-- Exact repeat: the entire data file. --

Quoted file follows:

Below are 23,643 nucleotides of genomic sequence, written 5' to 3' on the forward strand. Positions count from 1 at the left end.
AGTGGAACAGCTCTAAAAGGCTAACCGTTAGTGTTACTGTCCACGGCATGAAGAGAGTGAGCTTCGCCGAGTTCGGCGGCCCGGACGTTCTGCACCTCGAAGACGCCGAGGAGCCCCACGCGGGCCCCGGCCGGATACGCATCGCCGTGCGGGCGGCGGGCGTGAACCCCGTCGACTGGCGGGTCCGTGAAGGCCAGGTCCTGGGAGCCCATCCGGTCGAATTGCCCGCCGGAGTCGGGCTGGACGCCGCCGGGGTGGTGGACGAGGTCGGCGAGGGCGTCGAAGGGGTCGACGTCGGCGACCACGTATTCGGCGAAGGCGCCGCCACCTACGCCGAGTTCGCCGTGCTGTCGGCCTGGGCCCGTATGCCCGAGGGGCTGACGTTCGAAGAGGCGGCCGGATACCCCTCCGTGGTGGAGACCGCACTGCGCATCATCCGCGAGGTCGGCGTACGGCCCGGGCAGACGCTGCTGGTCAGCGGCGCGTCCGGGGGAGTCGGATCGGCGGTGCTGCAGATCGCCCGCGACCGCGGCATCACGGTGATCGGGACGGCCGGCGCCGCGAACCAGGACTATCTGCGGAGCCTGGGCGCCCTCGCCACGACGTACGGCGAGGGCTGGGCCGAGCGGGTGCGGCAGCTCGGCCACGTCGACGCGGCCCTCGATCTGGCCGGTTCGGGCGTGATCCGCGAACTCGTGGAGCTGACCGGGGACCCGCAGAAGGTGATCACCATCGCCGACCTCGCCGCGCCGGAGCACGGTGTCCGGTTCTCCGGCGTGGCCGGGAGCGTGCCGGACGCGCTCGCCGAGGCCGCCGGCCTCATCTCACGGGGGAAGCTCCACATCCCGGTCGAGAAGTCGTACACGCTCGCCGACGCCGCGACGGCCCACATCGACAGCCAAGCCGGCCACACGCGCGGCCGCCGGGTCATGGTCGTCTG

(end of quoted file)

Below are 23,643 nucleotides of genomic sequence, written 5' to 3' on the forward strand. Positions count from 1 at the left end.
AGTGGAACAGCTCTAAAAGGCTAACCGTTAGTGTTACTGTCCACGGCATGAAGAGAGTGAGCTTCGCCGAGTTCGGCGGCCCGGACGTTCTGCACCTCGAAGACGCCGAGGAGCCCCACGCGGGCCCCGGCCGGATACGCATCGCCGTGCGGGCGGCGGGCGTGAACCCCGTCGACTGGCGGGTCCGTGAAGGCCAGGTCCTGGGAGCCCATCCGGTCGAATTGCCCGCCGGAGTCGGGCTGGACGCCGCCGGGGTGGTGGACGAGGTCGGCGAGGGCGTCGAAGGGGTCGACGTCGGCGACCACGTATTCGGCGAAGGCGCCGCCACCTACGCCGAGTTCGCCGTGCTGTCGGCCTGGGCCCGTATGCCCGAGGGGCTGACGTTCGAAGAGGCGGCCGGATACCCCTCCGTGGTGGAGACCGCACTGCGCATCATCCGCGAGGTCGGCGTACGGCCCGGGCAGACGCTGCTGGTCAGCGGCGCGTCCGGGGGAGTCGGATCGGCGGTGCTGCAGATCGCCCGCGACCGCGGCATCACGGTGATCGGGACGGCCGGCGCCGCGAACCAGGACTATCTGCGGAGCCTGGGCGCCCTCGCCACGACGTACGGCGAGGGCTGGGCCGAGCGGGTGCGGCAGCTCGGCCACGTCGACGCGGCCCTCGATCTGGCCGGTTCGGGCGTGATCCGCGAACTCGTGGAGCTGACCGGGGACCCGCAGAAGGTGATCACCATCGCCGACCTCGCCGCGCCGGAGCACGGTGTCCGGTTCTCCGGCGTGGCCGGGAGCGTGCCGGACGCGCTCGCCGAGGCCGCCGGCCTCATCTCACGGGGGAAGCTCCACATCCCGGTCGAGAAGTCGTACACGCTCGCCGACGCCGCGACGGCCCACATCGACAGCCAAGCCGGCCACACGCGCGGCCGCCGGGTCATGGTCGTCTG